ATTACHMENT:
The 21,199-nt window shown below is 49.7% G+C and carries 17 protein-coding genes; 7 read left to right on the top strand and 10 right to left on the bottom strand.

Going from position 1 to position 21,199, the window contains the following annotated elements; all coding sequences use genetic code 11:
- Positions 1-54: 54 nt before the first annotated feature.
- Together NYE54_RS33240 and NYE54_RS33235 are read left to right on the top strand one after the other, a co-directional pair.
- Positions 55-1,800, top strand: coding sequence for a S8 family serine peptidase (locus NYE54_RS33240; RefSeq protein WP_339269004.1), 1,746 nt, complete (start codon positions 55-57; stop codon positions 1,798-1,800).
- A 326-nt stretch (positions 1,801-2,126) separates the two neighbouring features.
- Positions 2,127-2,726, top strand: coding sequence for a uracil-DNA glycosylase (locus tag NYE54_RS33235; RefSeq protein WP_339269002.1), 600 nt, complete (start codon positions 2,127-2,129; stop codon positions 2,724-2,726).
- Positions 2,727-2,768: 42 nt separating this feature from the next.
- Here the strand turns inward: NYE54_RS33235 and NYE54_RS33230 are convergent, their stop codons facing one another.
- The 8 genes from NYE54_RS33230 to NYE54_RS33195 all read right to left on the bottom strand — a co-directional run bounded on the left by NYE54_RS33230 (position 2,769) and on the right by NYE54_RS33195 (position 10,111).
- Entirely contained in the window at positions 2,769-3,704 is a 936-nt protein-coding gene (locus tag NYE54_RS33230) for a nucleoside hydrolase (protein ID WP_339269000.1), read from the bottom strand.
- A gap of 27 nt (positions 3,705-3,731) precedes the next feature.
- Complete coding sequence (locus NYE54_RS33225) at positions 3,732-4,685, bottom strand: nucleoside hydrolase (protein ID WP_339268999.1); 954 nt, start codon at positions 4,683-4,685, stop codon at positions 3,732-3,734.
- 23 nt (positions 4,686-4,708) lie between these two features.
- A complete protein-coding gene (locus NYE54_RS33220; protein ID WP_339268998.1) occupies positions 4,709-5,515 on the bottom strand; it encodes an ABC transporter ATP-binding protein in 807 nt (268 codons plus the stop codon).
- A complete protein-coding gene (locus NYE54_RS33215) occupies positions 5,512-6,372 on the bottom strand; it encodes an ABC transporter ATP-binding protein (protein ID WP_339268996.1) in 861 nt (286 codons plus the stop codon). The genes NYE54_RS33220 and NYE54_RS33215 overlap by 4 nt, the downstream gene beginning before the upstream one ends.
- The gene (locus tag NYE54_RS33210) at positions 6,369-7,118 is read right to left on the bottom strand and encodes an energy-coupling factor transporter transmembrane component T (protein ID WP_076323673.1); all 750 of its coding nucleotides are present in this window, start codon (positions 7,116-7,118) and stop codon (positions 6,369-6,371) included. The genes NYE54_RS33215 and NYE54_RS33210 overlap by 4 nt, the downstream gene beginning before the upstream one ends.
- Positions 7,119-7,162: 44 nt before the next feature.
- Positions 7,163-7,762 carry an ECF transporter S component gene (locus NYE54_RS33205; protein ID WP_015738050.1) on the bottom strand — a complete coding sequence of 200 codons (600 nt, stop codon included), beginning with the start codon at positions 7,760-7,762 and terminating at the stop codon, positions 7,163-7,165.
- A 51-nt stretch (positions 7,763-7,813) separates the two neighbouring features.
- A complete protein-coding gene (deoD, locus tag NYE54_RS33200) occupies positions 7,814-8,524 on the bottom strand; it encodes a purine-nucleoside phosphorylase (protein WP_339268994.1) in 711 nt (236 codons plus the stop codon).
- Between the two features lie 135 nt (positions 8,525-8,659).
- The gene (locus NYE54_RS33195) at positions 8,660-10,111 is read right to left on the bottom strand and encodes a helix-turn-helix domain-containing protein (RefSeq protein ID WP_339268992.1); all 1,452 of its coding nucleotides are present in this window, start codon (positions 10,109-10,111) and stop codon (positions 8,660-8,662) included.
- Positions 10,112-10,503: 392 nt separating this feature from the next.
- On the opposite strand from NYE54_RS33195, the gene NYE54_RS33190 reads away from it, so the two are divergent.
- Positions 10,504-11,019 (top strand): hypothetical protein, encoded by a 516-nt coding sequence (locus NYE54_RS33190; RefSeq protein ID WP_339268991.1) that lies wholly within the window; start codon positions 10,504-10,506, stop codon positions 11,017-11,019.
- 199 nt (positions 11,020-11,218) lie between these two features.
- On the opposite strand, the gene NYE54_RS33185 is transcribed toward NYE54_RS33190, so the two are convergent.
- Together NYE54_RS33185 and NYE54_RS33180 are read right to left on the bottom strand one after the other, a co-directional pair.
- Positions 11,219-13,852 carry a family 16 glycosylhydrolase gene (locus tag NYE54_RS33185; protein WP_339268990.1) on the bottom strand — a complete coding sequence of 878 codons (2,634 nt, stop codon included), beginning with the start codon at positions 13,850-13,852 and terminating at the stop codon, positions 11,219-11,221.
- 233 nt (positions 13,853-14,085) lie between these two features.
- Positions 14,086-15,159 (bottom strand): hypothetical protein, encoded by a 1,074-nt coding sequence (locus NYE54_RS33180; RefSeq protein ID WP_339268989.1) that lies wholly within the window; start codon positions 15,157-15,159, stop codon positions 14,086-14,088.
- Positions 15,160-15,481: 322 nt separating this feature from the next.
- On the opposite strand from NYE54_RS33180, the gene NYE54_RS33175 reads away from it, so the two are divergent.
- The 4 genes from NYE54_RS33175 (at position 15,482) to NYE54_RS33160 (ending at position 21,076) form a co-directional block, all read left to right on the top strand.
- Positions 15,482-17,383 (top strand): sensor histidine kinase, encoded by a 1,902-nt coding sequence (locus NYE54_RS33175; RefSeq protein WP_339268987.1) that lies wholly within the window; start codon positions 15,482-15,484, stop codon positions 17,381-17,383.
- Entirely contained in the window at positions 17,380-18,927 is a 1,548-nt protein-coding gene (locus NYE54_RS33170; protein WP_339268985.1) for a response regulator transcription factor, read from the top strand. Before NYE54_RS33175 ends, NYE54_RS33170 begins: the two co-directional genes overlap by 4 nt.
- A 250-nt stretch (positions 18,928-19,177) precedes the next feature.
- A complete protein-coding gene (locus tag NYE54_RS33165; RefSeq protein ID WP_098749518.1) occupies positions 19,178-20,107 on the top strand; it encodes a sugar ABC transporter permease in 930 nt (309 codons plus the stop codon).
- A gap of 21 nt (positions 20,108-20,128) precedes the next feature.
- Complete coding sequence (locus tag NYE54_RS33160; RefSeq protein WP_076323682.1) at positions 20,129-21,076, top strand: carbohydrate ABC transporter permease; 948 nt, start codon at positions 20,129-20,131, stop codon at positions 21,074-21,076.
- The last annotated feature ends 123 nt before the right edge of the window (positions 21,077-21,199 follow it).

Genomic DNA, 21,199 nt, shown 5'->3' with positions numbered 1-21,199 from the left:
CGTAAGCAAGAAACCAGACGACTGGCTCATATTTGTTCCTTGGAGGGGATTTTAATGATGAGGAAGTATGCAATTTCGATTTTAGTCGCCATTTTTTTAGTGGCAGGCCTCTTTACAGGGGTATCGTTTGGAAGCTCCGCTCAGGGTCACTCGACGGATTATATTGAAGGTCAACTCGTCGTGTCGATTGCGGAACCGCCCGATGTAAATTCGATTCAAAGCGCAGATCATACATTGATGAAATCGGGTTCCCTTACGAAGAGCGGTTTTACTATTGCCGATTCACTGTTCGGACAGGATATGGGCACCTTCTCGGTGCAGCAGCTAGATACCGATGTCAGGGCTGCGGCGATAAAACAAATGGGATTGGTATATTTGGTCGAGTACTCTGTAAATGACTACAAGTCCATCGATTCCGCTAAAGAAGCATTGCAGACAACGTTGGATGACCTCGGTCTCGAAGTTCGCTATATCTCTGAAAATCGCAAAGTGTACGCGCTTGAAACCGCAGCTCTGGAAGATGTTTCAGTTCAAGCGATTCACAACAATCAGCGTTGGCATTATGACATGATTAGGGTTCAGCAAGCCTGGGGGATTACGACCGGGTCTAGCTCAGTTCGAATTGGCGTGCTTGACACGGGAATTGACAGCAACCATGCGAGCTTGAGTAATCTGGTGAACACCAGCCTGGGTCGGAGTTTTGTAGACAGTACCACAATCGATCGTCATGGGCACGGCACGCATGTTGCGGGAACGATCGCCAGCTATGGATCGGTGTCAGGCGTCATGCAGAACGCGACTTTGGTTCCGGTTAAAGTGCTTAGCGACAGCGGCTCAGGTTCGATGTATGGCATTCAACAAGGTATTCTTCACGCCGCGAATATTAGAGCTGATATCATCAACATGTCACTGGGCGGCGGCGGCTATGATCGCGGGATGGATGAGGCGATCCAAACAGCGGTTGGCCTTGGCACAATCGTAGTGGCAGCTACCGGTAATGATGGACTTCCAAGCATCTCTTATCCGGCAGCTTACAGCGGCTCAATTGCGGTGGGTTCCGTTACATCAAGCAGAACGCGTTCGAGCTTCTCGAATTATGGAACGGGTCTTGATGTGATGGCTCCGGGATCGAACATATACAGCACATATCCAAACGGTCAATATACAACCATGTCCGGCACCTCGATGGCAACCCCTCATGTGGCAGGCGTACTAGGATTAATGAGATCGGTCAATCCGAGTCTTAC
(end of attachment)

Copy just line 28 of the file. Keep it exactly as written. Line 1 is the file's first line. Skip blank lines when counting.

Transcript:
- On the opposite strand, the gene NYE54_RS33185 is transcribed toward NYE54_RS33190, so the two are convergent.